Will the Egyptian army intervene in Libya? This is in any case what is feared by the bill adopted Monday, July 20 by Egyptian deputies. The House unanimously approved the sending of soldiers "on combat missions beyond the borders of the Egyptian state, to defend Egyptian national security," according to a parliamentary statement.

If the Parliament does not quote the name of "Libya" in its press release, the debates focused on this neighboring country. The vote, which was held behind closed doors, comes days after Egyptian President Abdel Fattah al-Sisi said Egypt would not remain "inert" in the Libyan conflict in the face of a "direct threat" on its national security.

Libya, which has the most abundant oil reserves in Africa, is torn by a struggle for influence between two rival powers: the Government of National Unity (GNA) recognized by the UN and based in Tripoli and the Marshal Khalifa Haftar, who reigns over the East and part of the South.

The first is supported by Turkey, which has troops there, and the second by neighboring Egypt, the United Arab Emirates and Russia.

Sissi-Trump interview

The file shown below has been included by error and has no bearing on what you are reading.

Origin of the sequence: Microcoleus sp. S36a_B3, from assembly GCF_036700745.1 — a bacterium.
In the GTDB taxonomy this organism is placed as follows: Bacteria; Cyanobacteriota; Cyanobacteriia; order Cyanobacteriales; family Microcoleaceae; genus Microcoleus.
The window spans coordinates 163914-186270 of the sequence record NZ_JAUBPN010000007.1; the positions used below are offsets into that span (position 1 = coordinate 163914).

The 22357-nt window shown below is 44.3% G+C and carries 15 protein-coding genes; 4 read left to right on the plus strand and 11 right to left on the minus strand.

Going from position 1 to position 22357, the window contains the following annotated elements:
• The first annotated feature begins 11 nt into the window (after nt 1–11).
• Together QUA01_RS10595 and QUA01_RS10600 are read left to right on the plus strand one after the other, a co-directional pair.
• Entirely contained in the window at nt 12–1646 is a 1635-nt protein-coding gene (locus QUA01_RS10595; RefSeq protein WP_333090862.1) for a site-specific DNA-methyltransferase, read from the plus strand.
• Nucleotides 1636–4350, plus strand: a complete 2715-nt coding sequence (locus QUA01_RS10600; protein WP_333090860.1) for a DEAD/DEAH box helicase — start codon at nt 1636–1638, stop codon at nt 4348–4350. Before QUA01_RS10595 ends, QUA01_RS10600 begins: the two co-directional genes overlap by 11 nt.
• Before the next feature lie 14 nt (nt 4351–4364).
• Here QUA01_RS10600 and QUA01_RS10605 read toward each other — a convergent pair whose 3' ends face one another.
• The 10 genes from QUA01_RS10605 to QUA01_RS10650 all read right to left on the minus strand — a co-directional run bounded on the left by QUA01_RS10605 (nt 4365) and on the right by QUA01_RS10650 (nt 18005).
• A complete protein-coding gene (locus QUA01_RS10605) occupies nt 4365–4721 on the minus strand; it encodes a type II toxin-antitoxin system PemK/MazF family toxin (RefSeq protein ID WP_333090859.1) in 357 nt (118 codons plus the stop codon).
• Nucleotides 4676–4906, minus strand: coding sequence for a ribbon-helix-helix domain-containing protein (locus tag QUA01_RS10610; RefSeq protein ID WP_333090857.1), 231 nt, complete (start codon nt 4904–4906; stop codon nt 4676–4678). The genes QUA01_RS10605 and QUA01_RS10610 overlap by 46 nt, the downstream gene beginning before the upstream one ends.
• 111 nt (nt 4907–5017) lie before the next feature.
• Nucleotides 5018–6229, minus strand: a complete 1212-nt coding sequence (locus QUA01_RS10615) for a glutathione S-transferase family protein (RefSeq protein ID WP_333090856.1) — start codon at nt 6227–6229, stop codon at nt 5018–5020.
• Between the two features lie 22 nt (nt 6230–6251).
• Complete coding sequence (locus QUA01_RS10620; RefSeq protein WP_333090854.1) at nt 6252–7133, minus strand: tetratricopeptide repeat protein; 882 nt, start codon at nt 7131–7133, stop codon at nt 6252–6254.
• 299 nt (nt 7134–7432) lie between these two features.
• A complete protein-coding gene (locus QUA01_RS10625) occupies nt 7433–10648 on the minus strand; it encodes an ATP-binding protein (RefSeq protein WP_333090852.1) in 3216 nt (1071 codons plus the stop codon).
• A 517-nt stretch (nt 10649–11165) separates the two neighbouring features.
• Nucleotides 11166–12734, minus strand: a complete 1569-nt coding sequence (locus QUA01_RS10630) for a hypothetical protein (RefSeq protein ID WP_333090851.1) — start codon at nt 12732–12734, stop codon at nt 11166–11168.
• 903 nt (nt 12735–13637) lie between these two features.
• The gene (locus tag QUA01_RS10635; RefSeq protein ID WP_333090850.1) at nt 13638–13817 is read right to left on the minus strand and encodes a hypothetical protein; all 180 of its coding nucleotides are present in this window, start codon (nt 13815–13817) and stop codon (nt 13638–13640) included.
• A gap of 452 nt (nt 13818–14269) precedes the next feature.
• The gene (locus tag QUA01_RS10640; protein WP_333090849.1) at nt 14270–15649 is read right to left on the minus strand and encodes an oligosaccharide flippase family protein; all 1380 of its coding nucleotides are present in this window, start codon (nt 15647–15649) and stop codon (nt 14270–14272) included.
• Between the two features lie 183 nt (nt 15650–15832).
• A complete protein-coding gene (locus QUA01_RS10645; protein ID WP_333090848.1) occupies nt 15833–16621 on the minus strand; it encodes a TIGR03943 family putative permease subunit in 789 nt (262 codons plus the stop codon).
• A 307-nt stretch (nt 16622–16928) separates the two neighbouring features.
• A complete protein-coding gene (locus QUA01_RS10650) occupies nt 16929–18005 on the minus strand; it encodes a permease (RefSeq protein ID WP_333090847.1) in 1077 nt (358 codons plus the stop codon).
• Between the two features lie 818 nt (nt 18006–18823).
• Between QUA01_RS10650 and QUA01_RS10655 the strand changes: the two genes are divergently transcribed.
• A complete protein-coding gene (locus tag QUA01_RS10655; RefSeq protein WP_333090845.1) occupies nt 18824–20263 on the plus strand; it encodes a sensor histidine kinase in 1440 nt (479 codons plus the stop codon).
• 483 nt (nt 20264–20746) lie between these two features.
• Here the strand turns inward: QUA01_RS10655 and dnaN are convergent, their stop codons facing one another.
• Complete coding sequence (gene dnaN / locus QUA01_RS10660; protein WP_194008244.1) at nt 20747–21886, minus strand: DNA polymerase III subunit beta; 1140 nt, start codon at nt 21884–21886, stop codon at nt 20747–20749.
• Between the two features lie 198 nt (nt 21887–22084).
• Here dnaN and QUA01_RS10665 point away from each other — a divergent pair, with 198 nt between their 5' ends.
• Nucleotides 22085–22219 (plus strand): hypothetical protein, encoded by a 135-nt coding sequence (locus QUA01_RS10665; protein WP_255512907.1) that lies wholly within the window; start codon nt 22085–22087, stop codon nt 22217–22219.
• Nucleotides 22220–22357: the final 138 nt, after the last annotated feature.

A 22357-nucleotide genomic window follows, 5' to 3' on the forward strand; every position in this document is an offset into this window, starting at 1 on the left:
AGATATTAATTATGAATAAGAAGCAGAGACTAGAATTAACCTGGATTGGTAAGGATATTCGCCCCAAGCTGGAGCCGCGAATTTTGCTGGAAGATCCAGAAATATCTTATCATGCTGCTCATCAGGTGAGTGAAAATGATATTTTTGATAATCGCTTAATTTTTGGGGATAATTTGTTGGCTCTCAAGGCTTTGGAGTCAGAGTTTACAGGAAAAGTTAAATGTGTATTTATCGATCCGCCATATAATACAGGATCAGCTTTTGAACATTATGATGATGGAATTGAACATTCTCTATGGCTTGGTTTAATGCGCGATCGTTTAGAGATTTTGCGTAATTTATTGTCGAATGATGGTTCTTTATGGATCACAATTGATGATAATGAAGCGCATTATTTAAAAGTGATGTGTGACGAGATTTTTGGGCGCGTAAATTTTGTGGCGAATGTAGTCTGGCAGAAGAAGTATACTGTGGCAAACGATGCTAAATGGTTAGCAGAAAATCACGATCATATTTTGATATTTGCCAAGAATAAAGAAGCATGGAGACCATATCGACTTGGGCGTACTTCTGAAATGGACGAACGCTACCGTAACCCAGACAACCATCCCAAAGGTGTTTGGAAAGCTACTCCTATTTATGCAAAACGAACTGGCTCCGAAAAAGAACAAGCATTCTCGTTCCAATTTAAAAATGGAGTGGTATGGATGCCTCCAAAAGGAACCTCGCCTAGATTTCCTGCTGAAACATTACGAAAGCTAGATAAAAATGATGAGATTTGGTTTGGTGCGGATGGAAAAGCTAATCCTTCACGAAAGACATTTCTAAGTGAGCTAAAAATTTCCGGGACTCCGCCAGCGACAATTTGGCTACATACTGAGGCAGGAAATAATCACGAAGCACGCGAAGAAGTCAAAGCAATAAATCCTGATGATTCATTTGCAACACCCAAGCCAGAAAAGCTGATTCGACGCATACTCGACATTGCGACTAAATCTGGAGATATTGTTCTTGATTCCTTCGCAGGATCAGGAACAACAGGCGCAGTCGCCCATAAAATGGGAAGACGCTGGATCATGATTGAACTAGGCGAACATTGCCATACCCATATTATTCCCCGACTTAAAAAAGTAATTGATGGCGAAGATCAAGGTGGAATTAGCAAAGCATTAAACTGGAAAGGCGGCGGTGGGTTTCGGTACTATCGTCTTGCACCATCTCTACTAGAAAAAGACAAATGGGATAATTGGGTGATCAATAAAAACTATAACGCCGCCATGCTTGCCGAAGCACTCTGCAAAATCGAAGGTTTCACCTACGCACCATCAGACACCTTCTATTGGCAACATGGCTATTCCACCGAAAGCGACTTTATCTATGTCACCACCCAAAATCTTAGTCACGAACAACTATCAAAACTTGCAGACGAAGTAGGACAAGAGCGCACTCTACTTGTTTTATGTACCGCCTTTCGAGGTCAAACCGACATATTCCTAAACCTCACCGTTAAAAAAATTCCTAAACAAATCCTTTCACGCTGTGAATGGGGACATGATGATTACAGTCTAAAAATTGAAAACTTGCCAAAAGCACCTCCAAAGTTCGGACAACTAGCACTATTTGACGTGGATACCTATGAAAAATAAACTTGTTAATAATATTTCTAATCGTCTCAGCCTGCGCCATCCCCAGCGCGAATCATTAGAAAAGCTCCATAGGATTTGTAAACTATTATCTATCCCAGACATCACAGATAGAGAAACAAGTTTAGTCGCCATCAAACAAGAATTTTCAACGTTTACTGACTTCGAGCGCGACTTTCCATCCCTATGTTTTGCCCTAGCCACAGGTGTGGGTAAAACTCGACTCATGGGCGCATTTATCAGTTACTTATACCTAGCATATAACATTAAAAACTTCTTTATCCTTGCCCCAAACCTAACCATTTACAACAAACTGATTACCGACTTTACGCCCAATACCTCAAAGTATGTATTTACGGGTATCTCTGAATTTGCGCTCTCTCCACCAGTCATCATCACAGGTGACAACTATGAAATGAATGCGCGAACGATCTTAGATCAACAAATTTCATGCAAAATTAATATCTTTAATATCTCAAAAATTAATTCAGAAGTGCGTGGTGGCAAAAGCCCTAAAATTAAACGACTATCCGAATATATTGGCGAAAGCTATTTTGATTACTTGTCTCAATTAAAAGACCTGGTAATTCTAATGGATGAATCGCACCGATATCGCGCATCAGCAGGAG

On Monday afternoon, President Sissi met with US President Donald Trump about the Libyan crisis, according to the spokesperson for the Egyptian presidency.

Opposite to the Libyan question, Egypt and Turkey have had strained relations since the removal in 2013 of the Islamist president Mohamed Morsi, supported by Ankara.

Egypt had already warned in June that any advance by GNA forces eastward could trigger Egyptian military intervention.

Tripoli, which focused its efforts on the strategic city of Sirte under the control of Marshal Haftar, described the Egyptian position as "declaration of war". However, Cairo considers Sirte, which opens access to Libyan oil fields, as a "red line".

Last week, the eastern Libyan-based parliament, which supports Khalifa Haftar, said it agreed to the intervention of the Egyptian army in the event of a threat to the security of the two countries.

Since the fall of the regime of Muammar Gaddafi in 2011, Libya has been plunged into chaos and multi-faceted conflicts, complicated by the increased presence of international actors.

With AFP

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